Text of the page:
Scientists say one result of rising average temperatures is that water from snowmelt is flowing earlier into rivers. That could mean lower flows during summer and fall when the water is needed for fish and crop irrigation.
But the new study says Columbia River Basin dams are helping offset these shifts.
Julia Jones from Oregon State University co-authored the report. She says those dams give water managers the ability to hold water in reservoirs so it is available it is most needed in late summer for irrigation, flood control, recreation, hydropower, ship navigation, or fish migration.
“The dams are doing what they are supposed to do, which is to use engineering and management to buffer us from climate variability and climate warming,” Jones said.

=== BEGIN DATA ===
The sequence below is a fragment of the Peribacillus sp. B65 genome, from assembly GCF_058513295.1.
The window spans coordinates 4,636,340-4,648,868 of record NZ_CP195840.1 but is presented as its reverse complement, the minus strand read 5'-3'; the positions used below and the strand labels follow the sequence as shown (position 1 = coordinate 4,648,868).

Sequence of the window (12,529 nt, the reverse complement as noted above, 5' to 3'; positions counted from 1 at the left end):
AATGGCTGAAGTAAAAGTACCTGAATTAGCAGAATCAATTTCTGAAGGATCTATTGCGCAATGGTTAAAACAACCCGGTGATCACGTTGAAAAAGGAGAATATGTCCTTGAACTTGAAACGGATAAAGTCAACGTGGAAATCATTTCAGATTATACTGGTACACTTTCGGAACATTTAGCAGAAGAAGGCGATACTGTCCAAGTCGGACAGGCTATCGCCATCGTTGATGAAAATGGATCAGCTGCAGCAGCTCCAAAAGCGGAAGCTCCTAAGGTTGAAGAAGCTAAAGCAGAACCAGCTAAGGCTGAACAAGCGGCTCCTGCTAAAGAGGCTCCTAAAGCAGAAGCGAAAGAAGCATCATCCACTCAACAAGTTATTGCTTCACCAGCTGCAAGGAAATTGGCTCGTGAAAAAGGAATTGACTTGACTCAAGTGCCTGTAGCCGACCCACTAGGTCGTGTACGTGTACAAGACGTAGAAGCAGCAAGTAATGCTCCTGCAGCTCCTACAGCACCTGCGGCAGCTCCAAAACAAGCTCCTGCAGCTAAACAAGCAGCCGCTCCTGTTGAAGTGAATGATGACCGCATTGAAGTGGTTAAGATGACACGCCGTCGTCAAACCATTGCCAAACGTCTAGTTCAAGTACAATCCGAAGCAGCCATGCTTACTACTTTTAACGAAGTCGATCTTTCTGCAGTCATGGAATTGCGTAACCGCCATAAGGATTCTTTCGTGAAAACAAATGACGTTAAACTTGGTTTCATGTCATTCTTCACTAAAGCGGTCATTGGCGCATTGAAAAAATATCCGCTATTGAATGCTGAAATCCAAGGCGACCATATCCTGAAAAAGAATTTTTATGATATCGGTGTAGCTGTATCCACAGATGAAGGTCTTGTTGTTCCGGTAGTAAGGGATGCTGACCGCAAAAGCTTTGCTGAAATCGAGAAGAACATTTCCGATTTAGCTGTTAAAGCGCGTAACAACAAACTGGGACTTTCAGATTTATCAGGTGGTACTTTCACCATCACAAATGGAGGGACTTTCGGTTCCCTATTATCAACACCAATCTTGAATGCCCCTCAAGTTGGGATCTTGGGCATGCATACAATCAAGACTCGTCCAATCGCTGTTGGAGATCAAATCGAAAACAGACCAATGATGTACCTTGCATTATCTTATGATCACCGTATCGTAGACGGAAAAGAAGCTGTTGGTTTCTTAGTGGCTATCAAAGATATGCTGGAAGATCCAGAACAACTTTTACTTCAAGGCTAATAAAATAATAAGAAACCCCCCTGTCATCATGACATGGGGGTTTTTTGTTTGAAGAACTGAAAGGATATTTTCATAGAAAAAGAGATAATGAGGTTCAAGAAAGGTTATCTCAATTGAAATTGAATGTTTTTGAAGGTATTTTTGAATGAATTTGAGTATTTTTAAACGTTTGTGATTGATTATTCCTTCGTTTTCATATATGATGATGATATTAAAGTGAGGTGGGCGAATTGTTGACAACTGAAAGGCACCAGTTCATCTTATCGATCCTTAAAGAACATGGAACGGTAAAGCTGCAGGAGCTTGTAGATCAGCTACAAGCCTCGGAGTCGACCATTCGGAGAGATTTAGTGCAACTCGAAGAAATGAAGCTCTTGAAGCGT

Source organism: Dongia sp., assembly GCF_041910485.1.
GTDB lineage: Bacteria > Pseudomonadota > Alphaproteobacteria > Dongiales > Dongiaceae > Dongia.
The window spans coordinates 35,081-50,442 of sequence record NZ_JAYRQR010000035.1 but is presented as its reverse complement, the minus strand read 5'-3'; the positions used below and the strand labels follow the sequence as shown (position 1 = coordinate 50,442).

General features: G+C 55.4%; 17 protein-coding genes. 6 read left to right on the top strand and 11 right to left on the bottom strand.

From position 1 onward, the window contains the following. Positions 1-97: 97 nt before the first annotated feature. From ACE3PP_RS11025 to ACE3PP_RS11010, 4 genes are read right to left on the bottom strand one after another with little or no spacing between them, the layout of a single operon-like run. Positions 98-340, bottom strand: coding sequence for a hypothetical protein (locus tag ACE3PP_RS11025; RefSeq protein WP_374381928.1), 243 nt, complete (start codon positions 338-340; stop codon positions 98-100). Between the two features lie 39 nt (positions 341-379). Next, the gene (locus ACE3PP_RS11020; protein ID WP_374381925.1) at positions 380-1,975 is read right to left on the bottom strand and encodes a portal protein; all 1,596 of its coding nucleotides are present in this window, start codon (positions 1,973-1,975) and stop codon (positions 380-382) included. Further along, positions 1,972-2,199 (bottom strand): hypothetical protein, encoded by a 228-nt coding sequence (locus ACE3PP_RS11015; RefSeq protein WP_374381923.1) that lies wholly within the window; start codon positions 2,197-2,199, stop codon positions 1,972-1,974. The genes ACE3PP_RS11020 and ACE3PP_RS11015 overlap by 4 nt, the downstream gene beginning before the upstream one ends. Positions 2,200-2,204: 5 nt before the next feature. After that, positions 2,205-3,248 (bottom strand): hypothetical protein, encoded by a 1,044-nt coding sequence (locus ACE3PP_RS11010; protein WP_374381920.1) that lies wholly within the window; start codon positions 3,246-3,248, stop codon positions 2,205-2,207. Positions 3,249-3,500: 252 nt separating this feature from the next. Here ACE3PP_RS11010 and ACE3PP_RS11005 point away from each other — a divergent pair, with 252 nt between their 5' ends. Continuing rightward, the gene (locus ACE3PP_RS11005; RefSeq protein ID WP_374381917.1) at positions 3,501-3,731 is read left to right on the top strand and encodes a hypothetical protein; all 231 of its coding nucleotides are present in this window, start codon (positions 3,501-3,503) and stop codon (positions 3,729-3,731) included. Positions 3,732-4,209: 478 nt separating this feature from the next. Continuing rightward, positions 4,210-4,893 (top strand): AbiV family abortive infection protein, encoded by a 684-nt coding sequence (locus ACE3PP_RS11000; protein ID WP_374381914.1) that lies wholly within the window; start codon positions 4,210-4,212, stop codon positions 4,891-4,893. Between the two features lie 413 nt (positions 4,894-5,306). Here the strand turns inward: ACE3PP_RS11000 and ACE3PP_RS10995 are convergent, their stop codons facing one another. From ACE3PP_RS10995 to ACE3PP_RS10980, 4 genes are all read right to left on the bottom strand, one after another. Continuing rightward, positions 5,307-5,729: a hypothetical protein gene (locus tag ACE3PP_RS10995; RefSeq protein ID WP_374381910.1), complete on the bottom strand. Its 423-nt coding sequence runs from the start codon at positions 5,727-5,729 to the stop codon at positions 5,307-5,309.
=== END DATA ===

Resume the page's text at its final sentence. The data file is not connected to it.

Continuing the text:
That’s one reason water scarcity has not been a problem in the Columbia Basin the way it has in places like the Klamath basin of southern Oregon and northern California.
The study was published in the Canadian journal Atmosphere-Ocean. It was financed by a grant from the National Science Foundation. Its authors looked at seven sub-basins of the Columbia River, as well as the main stem of the Columbia. These river systems included the Bruneau, Entiat, Snake, Pend Oreille, Priest, Salmon and Willamette rivers.
By David Steves for EarthFix, a NW News Exchange co-op member